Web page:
Posted on April 22, 2005 in Washington Watch
Despite deep differences, which continue to divide the so-called “opposition” and “loyalist” movements in Lebanon, there are some important areas of agreement that could form the basis for national unity and democratic reform in that country. This is one of the initial findings of a new Zogby International/Information International poll taken in Lebanon during the second week of April 2005.
The strongest points of consensus are on three issues that are currently at the top of Lebanon’s political agenda.
Overwhelming majorities of all Lebanese want: a national dialogue of all Lebanese parties to implement the Taef Accord; the “opposition” and “loyalists” to join in the formation of a national unity government; and national parliamentary elections to be held on time.
While there is not so clear a consensus on changing the 60 year old National Pact (that provides for Maronite and Sunni hegemony over the major posts of government), there is significant support among all sects for the principal of a “one man, one vote” direct election of the next Lebanese President.
If leaders of the opposition and loyalist camps were to focus their discussions on these issues, significant progress could be made in implementing a key provision of the Taef Accord, which calls the “abolishing of political sectarianism” a “fundamental political objective.”
One additional area of strong agreement across “opposition” and “loyalist” lines is outrage over the assassination of former Prime Minister Rafiq Hariri. When asked how important a number of issues were in leading to their participation in the massive rival demonstrations that rocked Beirut in March, nine out of ten in each camp said it was their demand to know who killed Hariri.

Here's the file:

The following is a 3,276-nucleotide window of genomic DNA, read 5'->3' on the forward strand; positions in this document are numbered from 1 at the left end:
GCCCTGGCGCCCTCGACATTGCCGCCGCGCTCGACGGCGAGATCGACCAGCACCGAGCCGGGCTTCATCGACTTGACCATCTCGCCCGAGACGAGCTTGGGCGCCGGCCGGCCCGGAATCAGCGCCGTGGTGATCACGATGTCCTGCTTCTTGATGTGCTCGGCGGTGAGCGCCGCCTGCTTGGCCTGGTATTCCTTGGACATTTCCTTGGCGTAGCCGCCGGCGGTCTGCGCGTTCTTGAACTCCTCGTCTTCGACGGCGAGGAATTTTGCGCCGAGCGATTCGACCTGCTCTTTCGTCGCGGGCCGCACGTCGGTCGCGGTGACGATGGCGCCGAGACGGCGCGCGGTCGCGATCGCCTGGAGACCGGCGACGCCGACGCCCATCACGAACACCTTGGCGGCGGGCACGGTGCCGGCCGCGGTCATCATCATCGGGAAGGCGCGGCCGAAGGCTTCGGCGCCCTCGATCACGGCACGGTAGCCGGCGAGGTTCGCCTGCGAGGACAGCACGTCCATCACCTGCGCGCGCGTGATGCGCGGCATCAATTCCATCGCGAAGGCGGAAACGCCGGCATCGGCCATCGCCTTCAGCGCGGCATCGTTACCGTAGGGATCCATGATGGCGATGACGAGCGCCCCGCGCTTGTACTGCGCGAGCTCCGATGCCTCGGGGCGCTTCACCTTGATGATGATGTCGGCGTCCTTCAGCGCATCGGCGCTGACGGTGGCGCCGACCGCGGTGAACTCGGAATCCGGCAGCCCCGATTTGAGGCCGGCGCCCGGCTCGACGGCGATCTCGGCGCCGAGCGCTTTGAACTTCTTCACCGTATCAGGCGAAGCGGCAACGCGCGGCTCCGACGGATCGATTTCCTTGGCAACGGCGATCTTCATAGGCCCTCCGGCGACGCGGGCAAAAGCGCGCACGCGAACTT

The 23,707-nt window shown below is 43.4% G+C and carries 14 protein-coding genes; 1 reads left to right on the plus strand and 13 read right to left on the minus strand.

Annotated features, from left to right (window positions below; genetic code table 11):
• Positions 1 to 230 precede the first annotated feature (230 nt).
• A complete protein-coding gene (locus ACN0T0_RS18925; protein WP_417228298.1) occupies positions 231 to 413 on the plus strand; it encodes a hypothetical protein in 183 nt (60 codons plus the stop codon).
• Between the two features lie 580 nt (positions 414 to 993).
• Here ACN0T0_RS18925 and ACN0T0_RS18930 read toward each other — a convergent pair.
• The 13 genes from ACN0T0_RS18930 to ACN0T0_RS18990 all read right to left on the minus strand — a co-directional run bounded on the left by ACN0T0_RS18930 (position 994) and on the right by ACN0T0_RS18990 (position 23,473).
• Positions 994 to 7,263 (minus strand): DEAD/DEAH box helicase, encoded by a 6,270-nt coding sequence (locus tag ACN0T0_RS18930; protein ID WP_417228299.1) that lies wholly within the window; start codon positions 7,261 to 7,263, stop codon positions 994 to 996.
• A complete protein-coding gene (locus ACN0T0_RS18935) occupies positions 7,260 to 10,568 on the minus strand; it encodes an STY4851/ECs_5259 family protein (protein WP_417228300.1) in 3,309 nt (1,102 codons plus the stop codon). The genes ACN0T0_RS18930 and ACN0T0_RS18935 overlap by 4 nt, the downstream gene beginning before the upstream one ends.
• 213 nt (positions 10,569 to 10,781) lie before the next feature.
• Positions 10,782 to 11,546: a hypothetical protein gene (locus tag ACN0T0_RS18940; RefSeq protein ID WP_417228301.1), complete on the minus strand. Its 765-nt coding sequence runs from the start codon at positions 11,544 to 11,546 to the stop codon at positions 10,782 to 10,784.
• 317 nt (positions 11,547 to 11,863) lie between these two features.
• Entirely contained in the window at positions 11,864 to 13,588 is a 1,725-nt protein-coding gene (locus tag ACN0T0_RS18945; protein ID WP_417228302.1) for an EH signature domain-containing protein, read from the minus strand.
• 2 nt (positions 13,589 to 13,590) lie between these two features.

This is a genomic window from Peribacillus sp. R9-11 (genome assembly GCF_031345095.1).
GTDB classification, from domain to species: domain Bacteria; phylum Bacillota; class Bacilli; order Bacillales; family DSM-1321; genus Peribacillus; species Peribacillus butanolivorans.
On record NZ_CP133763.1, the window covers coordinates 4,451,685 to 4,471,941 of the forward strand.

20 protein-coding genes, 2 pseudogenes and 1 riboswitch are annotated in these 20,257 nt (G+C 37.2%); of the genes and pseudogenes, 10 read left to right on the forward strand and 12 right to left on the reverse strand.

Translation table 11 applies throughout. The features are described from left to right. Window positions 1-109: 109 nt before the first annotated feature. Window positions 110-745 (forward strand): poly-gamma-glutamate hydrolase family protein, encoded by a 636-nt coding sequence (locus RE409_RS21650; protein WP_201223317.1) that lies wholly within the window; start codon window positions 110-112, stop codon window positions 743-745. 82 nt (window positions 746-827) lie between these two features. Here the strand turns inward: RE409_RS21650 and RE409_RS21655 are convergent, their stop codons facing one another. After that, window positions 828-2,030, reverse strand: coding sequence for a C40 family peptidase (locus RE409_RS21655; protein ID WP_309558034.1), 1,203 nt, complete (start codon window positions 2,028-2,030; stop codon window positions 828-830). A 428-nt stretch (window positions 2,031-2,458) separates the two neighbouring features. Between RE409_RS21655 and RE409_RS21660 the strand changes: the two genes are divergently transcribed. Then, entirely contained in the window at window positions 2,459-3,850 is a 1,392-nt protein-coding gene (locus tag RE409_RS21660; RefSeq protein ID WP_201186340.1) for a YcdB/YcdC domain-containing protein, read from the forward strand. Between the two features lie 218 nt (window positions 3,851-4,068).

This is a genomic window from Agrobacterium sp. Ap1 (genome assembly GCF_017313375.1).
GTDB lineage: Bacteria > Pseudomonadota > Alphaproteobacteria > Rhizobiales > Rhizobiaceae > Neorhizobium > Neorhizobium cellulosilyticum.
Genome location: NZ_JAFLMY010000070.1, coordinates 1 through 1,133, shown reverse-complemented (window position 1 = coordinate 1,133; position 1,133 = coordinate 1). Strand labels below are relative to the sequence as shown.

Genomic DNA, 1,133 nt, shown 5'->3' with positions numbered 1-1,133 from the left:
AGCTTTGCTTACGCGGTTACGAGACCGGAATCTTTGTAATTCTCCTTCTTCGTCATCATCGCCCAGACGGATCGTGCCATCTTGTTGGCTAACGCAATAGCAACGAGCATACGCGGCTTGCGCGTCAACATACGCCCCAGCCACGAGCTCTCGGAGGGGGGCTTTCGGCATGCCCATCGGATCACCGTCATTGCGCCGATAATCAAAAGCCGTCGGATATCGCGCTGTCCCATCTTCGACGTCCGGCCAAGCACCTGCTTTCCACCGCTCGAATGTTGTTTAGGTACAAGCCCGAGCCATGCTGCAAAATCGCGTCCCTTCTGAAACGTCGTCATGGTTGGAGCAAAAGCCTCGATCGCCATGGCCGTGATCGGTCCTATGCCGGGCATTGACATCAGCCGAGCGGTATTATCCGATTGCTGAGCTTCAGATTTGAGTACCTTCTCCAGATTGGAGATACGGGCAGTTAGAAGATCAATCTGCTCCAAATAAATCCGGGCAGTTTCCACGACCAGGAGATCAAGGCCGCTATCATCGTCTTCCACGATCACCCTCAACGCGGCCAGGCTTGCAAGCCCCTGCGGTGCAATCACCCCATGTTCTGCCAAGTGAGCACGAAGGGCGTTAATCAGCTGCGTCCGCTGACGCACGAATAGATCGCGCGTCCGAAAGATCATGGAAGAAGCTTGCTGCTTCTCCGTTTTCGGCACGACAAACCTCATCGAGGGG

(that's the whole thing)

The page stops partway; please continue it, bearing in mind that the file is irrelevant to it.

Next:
While some differences exist over the issue of an armed Hizballah presence in Lebanon, there is no agreement that the group should be forcibly disarmed. Eight out of ten Shi’a reject the disarming of Hizballah. Sunnis had a more nuanced view of this issue, with one-third rejecting disarming Hizballah, one-third supporting disarming only if Hizballah agrees to it, and another one-third saying that disarming the group should only occur in the context of regional peace. Even Maronites, 53% of whom say they support “more US pressure on Syria to disarm Hizballah,” also agree that this disarming should only occur if Hizballah agrees to it. Only 18% Maronites would force the issue on the group.
Here’s where the consensus ends.
While supporters of the “opposition” identify the demand that Syria leave Lebanon (8 out of 10) and the resignation of top Lebanese security officials (9 out of 10) as important concerns, nine out of ten “loyalists” declared that what motivated them was support for Hizballah, and three-fourths identified their rejection of US/French interference in Lebanese affairs. Two-thirds also claimed their support for the “loyalist” cause was due to their rejection of UN Security Council Resolution 1559.